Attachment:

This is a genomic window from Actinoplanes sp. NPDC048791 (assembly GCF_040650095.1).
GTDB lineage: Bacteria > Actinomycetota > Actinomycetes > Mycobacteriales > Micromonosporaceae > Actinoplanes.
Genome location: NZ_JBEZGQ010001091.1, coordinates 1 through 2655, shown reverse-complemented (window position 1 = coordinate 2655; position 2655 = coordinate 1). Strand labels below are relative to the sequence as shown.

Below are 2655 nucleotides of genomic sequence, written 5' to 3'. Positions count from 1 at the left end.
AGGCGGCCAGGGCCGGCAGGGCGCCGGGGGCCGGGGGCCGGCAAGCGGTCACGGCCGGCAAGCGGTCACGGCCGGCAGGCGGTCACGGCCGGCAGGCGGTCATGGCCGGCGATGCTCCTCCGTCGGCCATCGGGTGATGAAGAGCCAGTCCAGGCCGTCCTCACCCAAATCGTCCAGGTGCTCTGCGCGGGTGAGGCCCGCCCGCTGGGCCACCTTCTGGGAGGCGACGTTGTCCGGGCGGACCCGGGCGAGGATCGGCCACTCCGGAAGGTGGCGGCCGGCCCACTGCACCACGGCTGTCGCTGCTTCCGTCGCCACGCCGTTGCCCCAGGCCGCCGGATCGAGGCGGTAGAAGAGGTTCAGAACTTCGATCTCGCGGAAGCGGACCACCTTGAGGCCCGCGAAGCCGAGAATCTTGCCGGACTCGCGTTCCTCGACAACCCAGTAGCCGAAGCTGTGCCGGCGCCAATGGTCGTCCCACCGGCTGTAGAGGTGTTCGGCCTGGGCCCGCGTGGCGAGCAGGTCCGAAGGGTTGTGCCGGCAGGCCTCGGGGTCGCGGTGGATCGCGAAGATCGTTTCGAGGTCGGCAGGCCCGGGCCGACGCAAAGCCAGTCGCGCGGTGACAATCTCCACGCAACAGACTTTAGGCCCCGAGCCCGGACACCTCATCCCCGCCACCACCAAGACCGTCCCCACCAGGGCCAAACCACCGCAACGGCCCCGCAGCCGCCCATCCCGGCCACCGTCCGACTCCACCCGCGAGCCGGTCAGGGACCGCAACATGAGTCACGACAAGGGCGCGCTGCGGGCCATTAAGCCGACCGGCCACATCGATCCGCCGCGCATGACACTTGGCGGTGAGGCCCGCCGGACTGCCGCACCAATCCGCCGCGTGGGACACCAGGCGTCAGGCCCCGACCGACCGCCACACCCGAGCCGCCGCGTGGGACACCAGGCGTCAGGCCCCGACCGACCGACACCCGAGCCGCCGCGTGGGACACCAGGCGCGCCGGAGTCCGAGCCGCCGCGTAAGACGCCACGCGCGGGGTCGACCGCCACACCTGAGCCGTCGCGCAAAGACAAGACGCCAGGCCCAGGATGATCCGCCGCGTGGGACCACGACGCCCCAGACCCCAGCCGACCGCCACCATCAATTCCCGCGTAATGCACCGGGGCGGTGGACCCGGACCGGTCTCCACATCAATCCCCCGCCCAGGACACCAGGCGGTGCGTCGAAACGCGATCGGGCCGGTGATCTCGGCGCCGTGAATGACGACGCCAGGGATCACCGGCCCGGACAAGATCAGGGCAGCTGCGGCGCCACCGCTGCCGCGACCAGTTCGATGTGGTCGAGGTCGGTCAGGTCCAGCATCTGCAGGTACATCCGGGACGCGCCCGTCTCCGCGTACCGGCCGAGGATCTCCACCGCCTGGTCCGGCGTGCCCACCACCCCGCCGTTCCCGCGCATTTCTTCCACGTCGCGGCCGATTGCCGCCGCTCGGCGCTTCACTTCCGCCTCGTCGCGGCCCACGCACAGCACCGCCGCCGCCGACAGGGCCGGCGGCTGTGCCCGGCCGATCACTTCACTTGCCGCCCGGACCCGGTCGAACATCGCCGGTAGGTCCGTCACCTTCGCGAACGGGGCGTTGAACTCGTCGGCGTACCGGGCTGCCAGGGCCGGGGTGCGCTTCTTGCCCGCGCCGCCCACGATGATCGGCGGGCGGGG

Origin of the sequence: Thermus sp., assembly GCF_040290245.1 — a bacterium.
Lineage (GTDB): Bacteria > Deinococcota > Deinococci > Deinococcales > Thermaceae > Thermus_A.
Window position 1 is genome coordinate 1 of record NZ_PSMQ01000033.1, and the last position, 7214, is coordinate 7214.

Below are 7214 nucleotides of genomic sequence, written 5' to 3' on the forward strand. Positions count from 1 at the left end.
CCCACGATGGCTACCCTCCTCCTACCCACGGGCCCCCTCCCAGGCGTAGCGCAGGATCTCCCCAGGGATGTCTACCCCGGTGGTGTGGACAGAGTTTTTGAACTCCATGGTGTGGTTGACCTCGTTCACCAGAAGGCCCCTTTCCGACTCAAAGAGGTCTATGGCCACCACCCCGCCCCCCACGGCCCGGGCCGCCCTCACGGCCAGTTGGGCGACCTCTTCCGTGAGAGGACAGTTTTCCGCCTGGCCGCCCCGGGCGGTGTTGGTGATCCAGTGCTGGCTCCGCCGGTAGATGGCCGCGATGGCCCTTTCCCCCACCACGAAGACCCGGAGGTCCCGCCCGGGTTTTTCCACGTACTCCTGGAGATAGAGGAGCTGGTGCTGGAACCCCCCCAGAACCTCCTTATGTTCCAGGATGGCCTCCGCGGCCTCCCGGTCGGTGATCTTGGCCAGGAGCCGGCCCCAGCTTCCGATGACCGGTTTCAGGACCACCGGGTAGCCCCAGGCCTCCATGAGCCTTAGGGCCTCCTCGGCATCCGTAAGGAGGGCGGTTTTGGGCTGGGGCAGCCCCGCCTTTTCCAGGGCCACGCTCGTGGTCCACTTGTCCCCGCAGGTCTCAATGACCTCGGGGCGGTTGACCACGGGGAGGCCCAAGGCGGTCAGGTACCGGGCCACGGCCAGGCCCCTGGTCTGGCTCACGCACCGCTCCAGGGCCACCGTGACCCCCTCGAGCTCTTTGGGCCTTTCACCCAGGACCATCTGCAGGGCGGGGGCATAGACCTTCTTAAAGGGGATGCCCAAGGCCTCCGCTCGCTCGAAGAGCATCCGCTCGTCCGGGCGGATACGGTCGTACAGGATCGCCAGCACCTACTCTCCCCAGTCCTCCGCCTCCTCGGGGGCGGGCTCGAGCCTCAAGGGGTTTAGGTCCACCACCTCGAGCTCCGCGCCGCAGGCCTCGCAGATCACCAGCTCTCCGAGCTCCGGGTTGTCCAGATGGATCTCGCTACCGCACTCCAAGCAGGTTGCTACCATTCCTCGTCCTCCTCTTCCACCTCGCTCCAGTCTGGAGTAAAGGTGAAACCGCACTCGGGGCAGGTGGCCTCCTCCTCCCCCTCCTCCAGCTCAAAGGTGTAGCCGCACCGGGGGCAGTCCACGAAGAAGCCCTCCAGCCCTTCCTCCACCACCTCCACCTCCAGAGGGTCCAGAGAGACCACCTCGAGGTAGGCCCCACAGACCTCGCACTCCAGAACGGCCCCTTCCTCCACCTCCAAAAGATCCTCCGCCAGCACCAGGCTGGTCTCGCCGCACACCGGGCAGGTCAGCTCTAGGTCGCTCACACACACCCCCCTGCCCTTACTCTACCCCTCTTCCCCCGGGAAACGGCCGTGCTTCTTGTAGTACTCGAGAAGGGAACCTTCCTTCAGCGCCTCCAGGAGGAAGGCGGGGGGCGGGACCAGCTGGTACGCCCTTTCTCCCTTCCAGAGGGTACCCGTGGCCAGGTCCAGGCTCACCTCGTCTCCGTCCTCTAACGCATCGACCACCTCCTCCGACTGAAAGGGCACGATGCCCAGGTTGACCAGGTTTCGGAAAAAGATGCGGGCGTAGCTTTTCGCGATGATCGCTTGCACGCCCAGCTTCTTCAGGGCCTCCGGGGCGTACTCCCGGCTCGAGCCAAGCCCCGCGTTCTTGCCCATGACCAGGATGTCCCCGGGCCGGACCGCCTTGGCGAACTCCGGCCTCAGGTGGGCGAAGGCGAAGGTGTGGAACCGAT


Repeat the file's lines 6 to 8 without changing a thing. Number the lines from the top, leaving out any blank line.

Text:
Origin of the sequence: Thermus sp., assembly GCF_040290245.1 — a bacterium.
Lineage (GTDB): Bacteria > Deinococcota > Deinococci > Deinococcales > Thermaceae > Thermus_A.
Window position 1 is genome coordinate 1 of record NZ_PSMQ01000033.1, and the last position, 7214, is coordinate 7214.